Tell us about yourselves.
I’m a technician working at Henry Ford. I’m basically a tinkerer, and my son Blade is the kind of kid that is very into electronics- he’s a very modern child. He’s good with tablets and computers, so it’s hard to impress him. He and I are both good at different things- while he’s figuring out how to code Minecraft, I’m busting trying to figure out how to make his Nerf gun shoot through drywall. But we always try to do little projects together, and the team here at work are all tinkerers in their own right too. We’re just typical makers- people who look for problems and find different solutions to try to fix them.
What inspired your project?
Basically, raising kids right now is a tricky challenge because there’s so much to distract them- they’re so wrapped up in technology and literally everything is at their fingertips. So the inspiration was to show kids that just because the instructions say do it this way, it doesn’t mean that you have to go that route, and also that you can take engineering and science and use it to push something beyond its design. To find weakness and trying to either change or modify it to go beyond that. The whole thing started 2013, when I noticed a Hot Wheel kit that my son had gotten for his birthday where you actually put the track on the wall and I started wondering if we could take this past what’s on the box. My son and I started taking the connectors off the wall and taping them in different positions and making it bigger and bigger. Before we knew it we had a 48-inch loop and we were dropping cars from the ceiling. It was basically the height of our playroom. This got me thinking that we could go further- go for a world record if there was one, which there was.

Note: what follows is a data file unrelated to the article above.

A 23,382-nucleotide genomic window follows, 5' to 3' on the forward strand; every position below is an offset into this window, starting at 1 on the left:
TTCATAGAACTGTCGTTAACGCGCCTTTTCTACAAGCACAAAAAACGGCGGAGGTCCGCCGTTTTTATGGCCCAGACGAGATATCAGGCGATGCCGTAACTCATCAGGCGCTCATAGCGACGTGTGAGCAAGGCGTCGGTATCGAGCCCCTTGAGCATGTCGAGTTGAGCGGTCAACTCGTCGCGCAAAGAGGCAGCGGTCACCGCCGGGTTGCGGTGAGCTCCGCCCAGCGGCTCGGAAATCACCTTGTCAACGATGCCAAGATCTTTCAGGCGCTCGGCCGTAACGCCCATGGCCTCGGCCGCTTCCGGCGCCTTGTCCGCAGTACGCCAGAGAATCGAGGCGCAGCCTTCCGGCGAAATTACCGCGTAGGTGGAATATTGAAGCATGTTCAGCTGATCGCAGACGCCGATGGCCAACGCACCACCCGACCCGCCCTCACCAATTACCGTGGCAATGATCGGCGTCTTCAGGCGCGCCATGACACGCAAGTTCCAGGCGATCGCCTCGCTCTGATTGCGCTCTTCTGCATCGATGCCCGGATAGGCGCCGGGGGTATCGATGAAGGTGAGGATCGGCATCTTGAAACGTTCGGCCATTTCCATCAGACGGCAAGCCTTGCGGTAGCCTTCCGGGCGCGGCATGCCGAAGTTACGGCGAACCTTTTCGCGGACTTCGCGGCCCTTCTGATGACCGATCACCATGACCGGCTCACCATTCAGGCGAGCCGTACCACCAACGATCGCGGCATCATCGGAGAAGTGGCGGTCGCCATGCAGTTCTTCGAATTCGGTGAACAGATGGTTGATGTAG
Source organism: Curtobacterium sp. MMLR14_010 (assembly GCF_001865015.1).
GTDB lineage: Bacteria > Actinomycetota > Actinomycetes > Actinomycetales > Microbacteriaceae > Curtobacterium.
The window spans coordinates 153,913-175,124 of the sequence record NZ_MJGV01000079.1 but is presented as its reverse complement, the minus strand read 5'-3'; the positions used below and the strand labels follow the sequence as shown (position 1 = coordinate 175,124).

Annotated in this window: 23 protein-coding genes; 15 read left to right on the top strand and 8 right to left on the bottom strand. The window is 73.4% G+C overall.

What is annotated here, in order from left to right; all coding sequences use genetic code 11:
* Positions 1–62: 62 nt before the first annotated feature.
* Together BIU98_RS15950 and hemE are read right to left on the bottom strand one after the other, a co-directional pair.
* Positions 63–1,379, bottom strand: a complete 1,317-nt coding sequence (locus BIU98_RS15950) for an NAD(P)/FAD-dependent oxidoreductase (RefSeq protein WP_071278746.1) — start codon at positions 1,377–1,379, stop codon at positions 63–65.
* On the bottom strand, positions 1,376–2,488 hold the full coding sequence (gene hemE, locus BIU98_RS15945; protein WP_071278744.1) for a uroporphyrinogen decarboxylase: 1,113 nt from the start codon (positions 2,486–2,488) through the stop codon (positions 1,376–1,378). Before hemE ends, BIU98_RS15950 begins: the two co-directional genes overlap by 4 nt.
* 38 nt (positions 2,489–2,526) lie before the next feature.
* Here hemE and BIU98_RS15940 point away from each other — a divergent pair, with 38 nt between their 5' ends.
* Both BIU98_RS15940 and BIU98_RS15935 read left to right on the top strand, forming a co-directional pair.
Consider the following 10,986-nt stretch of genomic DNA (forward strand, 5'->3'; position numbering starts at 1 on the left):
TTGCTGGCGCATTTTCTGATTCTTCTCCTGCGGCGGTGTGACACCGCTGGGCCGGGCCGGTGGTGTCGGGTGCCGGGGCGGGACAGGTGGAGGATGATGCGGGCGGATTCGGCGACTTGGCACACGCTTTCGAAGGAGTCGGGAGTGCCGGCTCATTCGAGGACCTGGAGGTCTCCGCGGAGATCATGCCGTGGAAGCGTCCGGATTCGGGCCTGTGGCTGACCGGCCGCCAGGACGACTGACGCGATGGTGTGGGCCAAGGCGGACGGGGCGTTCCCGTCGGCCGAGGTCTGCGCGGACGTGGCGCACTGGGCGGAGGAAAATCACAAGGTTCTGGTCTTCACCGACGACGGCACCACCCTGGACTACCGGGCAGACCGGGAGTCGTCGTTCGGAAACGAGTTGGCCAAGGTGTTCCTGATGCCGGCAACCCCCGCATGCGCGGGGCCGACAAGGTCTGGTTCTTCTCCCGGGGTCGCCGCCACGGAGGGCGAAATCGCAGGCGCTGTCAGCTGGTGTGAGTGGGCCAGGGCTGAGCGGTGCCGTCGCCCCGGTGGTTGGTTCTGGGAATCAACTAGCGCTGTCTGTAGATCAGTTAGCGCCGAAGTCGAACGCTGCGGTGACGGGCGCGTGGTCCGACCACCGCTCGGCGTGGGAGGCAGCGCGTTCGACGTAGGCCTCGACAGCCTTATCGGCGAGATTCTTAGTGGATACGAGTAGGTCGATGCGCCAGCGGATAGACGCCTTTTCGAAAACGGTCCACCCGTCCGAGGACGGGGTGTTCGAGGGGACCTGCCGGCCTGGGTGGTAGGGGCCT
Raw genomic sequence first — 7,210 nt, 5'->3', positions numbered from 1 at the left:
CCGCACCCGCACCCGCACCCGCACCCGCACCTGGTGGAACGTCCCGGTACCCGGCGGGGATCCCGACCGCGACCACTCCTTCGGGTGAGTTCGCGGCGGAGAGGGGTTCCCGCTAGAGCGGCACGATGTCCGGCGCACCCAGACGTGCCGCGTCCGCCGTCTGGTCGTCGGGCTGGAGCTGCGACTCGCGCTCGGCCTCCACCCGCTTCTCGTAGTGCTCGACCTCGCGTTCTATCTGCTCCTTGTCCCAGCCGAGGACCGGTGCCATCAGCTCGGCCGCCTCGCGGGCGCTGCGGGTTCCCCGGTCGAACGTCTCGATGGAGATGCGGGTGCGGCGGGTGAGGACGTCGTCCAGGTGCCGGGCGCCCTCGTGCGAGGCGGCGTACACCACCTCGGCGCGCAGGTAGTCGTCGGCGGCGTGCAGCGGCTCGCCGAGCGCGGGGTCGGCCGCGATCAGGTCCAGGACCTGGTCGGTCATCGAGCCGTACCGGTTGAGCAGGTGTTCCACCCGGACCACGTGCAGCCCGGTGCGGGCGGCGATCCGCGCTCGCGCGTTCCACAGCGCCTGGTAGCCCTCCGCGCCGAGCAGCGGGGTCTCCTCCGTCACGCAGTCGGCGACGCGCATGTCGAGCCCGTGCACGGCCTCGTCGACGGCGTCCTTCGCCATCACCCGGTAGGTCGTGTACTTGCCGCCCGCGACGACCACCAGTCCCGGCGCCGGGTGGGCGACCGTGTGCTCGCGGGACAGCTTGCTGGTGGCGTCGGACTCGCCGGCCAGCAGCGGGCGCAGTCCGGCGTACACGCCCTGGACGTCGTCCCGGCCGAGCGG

How long did it take to complete?
The original project took about two-month start to finish once we got the team put together. The only thing we didn’t make ourselves was the Hot Wheel track itself, but the superstructure we custom cut and set up. To physically assemble it only took a few hours. It probably took longer to create the design and build the materials than to actually make it.
What was the biggest challenge in making it?
Probably organization was my biggest challenge, that, and finding the right people to work on it. Luckily, I pitched it to the right people and they all jumped on board.
After it was built there were some minor tuning issues, we had to figure out if we could actually get these little cars to go around a twelve foot loop, but it was really just a matter of using the right people, figuring out what abilities they had and what our capabilities were and getting that all to go into the same direction once you have the parts- everyone’s talents just come together.
Do you have plans to build an even larger track?
Yes, if our record gets broken by someone else, then we think we’d be able to successfully reclaim our title. We learned a lot from this attempt and we already have some ideas on how we might make it bigger. There’s have enough ceiling height at our facility, so with a couple of tweaks we think we could possibly make it even larger.
What are you most looking forward to at Maker Faire Detroit this year?
Maker Faire is such a big event that I’m really hoping we’ll be able to show our track to a lot more kids and parents. To really tell them that this is something you can do. Working on a project like this is not so massive, it’s not the space program. It just takes the desire to apply concepts, to do some practical experimentation, and implement it. So I’m really looking forward to being able to share that with more parents and more kids, to really get the ideas going. I want someone in that group to go “I can do that, I can beat it,” and try and beat the record, and then we’ll take it right back.